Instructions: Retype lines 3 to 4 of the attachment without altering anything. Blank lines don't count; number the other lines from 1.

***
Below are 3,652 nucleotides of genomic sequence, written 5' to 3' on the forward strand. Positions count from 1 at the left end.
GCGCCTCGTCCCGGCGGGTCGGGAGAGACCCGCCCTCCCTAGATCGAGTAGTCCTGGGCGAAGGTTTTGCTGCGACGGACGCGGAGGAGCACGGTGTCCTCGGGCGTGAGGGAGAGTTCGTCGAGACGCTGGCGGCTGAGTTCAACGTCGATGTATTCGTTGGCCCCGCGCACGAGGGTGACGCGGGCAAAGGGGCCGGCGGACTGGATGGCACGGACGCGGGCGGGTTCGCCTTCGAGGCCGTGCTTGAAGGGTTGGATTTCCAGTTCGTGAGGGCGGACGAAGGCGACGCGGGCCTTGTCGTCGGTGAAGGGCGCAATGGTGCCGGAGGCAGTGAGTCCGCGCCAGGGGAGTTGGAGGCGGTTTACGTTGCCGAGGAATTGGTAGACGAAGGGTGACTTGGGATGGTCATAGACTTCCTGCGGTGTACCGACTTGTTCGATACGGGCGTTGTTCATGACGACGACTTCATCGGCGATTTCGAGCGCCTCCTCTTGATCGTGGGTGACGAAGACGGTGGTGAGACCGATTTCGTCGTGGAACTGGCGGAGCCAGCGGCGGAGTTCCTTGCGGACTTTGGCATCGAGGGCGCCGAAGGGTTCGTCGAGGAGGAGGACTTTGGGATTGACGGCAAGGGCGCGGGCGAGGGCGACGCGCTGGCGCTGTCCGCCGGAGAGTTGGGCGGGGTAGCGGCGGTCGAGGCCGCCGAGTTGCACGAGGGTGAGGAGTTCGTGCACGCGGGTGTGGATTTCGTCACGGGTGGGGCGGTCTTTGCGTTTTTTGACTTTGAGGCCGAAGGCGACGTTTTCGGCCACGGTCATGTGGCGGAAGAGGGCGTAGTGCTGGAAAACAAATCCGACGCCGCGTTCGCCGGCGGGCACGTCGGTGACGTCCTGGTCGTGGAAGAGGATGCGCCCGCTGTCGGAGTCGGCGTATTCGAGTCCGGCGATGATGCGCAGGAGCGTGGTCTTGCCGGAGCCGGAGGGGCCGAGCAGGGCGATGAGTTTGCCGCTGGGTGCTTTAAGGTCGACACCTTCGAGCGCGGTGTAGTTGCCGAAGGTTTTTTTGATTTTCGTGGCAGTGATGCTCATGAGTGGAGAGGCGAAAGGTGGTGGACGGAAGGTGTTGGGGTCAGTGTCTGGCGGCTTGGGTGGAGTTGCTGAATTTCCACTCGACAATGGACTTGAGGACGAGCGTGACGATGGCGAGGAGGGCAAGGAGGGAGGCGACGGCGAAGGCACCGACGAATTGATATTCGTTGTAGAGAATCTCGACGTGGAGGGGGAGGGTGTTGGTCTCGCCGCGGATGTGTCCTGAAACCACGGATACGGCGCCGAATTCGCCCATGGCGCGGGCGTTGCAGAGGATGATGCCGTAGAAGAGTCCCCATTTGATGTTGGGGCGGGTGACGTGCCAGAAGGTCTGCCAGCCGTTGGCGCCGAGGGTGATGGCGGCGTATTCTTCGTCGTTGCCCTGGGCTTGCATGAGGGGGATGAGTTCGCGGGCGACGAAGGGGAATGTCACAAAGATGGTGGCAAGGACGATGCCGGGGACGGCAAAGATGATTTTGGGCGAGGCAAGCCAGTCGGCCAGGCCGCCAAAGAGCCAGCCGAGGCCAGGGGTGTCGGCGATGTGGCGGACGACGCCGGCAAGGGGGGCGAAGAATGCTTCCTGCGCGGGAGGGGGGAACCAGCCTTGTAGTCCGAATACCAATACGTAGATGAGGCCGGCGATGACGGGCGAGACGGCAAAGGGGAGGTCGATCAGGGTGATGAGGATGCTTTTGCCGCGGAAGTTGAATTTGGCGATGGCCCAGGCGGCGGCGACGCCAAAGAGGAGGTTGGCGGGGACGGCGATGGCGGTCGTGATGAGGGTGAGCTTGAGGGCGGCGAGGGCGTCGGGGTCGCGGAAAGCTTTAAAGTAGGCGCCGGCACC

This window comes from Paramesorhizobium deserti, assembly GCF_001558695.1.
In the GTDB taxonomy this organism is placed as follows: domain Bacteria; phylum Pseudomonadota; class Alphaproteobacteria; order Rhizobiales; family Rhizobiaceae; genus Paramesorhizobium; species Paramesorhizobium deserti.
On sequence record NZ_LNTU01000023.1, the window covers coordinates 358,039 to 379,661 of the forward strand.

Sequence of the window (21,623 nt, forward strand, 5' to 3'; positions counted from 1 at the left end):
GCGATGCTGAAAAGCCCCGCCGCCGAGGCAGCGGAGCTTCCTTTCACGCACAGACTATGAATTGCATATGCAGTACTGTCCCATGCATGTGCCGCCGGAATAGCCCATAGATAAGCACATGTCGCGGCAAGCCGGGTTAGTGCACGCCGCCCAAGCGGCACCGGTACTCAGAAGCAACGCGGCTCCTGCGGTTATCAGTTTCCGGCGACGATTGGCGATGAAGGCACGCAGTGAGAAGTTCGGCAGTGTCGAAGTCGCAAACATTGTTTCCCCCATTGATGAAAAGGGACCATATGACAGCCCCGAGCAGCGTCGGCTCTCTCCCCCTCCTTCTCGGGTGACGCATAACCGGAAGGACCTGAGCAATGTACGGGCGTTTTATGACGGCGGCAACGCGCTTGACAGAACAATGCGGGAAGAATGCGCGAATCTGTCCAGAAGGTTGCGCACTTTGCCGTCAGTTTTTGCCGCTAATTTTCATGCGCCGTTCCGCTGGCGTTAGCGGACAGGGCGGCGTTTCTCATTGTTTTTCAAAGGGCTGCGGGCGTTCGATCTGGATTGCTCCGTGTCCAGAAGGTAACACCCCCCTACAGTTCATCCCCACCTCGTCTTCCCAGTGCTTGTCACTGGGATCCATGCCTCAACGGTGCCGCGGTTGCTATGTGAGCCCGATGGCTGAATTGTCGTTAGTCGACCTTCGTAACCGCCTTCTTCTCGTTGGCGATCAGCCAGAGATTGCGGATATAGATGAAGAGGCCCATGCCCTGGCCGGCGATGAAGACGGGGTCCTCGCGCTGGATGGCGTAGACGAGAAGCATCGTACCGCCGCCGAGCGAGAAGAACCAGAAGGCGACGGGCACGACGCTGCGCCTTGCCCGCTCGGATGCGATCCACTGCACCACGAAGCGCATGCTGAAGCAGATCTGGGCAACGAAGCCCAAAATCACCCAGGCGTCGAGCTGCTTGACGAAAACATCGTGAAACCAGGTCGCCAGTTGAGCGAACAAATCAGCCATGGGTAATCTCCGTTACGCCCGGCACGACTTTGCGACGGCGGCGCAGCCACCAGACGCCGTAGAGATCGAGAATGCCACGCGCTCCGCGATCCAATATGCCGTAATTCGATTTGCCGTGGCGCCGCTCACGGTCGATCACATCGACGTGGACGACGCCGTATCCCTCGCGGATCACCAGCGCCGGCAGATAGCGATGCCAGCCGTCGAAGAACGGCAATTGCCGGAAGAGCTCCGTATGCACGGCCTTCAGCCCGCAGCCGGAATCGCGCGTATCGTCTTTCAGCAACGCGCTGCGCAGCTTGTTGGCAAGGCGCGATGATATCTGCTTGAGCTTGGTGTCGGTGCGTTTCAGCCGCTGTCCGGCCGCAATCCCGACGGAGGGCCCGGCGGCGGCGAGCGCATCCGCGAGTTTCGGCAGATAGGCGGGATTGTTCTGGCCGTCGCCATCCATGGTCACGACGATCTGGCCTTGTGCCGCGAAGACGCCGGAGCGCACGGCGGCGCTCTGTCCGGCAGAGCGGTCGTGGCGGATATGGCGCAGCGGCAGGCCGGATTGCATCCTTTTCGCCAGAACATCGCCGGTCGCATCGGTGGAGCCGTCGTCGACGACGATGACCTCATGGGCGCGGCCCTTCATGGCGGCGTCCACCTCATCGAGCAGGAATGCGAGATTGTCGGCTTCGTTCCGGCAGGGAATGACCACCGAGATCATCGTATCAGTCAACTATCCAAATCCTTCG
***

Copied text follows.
This window comes from Paramesorhizobium deserti, assembly GCF_001558695.1.
In the GTDB taxonomy this organism is placed as follows: domain Bacteria; phylum Pseudomonadota; class Alphaproteobacteria; order Rhizobiales; family Rhizobiaceae; genus Paramesorhizobium; species Paramesorhizobium deserti.